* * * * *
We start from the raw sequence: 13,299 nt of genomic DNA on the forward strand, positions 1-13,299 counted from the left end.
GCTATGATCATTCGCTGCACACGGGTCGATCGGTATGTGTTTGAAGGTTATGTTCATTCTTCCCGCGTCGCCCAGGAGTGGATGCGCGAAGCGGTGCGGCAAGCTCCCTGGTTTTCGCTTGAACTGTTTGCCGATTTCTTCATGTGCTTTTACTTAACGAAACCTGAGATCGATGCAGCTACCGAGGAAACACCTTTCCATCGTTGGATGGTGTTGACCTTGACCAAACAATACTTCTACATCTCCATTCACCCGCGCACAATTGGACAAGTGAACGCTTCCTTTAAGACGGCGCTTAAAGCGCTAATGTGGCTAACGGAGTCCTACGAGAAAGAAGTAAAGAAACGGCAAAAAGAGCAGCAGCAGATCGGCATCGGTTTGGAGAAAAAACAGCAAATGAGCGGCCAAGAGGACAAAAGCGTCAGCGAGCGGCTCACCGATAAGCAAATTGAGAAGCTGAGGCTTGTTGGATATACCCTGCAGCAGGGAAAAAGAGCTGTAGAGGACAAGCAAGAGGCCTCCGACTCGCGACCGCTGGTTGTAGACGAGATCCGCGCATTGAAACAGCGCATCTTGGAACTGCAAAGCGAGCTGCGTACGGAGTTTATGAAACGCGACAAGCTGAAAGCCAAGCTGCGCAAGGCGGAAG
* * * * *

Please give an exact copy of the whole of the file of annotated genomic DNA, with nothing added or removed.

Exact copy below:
We start from the raw sequence: 13,299 nt of genomic DNA on the forward strand, positions 1-13,299 counted from the left end.
GCTATGATCATTCGCTGCACACGGGTCGATCGGTATGTGTTTGAAGGTTATGTTCATTCTTCCCGCGTCGCCCAGGAGTGGATGCGCGAAGCGGTGCGGCAAGCTCCCTGGTTTTCGCTTGAACTGTTTGCCGATTTCTTCATGTGCTTTTACTTAACGAAACCTGAGATCGATGCAGCTACCGAGGAAACACCTTTCCATCGTTGGATGGTGTTGACCTTGACCAAACAATACTTCTACATCTCCATTCACCCGCGCACAATTGGACAAGTGAACGCTTCCTTTAAGACGGCGCTTAAAGCGCTAATGTGGCTAACGGAGTCCTACGAGAAAGAAGTAAAGAAACGGCAAAAAGAGCAGCAGCAGATCGGCATCGGTTTGGAGAAAAAACAGCAAATGAGCGGCCAAGAGGACAAAAGCGTCAGCGAGCGGCTCACCGATAAGCAAATTGAGAAGCTGAGGCTTGTTGGATATACCCTGCAGCAGGGAAAAAGAGCTGTAGAGGACAAGCAAGAGGCCTCCGACTCGCGACCGCTGGTTGTAGACGAGATCCGCGCATTGAAACAGCGCATCTTGGAACTGCAAAGCGAGCTGCGTACGGAGTTTATGAAACGCGACAAGCTGAAAGCCAAGCTGCGCAAGGCGGAAG